LOS ANGELES (AP) - A woman described as a major player in a worldwide computer software piracy organization was sentenced to nine years in prison and ordered to pay $11 million in restitution to software giants Microsoft and Symantec.

Lisa Chen, 52, pleaded no contest Friday to one count of failure to disclose the origin of a recording or product. She was one of four people arrested in November 2001 as part of a ring suspected of importing nearly $98 million in counterfeit computer products and software from Taiwan.

"The counterfeit seized in this investigation was high quality," said Pat Mueller, senior investigator with Microsoft. "It takes tremendous technical capability to do this."

Prosecutors said they believe the sentence was the longest prison term given in the country to a first-time felon involving software piracy.

Chen, of Hacienda Heights, wept as her sentence was pronounced. Her attorney had attempted to portray her as an unwitting participant in the scheme.

"We're not saying she was the mastermind, but she made it happen," said prosecutor Jonathan Fairtlough of the district attorney's high tech crime unit.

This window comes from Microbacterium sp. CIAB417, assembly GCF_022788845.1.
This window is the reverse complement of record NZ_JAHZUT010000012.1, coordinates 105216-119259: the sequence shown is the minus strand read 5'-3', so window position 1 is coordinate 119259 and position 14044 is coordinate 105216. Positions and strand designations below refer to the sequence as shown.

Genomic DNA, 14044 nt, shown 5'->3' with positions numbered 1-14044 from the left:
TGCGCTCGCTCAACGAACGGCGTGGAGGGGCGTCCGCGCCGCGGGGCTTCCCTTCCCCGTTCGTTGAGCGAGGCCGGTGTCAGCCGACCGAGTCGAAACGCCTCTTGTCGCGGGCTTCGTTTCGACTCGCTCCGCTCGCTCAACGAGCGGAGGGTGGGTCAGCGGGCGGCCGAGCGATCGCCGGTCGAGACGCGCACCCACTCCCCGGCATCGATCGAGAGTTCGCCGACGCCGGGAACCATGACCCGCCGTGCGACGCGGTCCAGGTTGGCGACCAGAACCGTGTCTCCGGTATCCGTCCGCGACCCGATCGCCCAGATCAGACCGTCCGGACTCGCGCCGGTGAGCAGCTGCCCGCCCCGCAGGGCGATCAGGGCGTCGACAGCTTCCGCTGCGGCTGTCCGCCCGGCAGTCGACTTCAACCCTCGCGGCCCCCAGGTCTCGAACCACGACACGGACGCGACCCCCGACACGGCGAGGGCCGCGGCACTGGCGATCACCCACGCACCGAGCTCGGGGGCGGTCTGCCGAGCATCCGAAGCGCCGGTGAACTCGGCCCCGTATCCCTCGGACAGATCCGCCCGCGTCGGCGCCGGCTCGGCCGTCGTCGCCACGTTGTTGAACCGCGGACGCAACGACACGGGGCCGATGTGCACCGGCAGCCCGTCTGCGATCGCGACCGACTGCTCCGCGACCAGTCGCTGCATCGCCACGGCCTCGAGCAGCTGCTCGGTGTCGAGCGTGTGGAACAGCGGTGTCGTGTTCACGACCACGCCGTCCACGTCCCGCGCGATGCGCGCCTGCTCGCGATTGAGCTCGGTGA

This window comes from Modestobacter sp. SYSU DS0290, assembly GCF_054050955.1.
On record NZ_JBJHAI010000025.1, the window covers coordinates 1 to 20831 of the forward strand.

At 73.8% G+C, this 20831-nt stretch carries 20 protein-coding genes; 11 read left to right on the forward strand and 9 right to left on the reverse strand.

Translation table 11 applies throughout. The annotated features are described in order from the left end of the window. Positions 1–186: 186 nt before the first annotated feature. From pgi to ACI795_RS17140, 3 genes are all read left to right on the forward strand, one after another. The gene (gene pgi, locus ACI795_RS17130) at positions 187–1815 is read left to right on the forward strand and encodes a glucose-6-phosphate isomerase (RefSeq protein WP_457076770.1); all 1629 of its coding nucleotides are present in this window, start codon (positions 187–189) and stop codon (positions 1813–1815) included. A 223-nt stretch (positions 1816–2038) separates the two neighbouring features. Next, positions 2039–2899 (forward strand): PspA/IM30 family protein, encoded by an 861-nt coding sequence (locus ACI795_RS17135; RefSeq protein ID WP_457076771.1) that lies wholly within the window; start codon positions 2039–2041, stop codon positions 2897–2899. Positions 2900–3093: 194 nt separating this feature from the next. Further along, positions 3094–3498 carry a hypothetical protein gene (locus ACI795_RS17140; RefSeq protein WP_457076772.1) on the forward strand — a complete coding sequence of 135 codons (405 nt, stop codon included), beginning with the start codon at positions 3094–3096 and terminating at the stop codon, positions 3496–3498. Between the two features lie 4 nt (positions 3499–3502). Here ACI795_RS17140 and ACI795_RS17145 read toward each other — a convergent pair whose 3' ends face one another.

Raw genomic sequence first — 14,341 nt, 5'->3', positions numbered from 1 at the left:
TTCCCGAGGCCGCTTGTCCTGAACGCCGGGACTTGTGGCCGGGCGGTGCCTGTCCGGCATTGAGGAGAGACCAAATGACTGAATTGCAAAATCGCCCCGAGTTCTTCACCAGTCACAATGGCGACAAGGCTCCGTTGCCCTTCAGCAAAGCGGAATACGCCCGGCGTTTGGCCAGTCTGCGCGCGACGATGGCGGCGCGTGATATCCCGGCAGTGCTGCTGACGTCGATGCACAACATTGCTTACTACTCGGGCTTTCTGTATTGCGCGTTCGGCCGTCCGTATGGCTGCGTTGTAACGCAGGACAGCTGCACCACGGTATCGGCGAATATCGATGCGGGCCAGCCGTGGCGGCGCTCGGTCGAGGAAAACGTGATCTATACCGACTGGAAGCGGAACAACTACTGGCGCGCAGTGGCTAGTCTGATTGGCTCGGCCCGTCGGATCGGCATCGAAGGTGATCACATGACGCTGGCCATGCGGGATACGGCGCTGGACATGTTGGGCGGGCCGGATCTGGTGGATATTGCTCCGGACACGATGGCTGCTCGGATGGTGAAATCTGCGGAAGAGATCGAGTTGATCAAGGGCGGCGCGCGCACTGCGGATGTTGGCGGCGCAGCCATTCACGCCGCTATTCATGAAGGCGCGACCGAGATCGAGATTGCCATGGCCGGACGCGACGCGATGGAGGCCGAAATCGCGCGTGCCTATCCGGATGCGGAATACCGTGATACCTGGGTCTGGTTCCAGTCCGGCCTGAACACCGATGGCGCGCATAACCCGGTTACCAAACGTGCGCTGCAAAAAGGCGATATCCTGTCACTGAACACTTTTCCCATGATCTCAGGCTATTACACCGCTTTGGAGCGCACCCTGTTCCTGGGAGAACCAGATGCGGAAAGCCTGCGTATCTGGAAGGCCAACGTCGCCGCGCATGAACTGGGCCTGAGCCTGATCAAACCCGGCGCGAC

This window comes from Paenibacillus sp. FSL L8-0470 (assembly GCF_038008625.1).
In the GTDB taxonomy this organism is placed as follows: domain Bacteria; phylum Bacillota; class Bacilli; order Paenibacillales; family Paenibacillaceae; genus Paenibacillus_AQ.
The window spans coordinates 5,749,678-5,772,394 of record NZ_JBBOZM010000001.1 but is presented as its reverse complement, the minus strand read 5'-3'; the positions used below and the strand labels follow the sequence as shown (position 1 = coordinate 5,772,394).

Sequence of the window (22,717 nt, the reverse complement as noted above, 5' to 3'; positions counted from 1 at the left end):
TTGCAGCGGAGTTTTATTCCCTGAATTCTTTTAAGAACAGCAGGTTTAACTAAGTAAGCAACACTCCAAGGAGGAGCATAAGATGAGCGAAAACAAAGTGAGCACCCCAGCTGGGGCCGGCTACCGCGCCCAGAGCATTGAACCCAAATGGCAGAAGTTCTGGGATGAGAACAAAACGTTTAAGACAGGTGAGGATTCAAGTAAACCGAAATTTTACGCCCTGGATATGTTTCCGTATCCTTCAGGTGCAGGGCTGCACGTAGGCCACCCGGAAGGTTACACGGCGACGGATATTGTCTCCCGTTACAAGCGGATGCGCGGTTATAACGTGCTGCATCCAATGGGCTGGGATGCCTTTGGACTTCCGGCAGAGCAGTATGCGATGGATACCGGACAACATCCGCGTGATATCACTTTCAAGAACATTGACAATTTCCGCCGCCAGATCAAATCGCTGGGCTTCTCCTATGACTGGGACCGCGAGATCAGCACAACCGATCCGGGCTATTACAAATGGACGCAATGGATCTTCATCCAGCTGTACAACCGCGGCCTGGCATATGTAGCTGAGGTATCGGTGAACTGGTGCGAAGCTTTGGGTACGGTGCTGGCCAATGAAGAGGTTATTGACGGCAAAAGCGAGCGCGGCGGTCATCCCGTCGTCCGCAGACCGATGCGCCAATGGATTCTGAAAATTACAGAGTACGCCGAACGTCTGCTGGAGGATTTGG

He said Chen arranged wire transfers of money and storage of computers and software when they arrived in this country. When she was arrested she had bank records going back to 1998 for organizations linked to the scheme.

"We think that she is a major player in a worldwide organization," Mueller said.

Fairtlough said the U.S. Customs Service helped break the ring when its inspectors spotted suspicious shipments. About 100,000 items were seized, including knockoffs of Windows XP, Windows 2000NT and Microsoft Office 2000 Pro Software.

Joy Cartun, director of legal affairs for Symantec, said buyers who think they are getting a bargain often don't realize they are buying counterfeit products.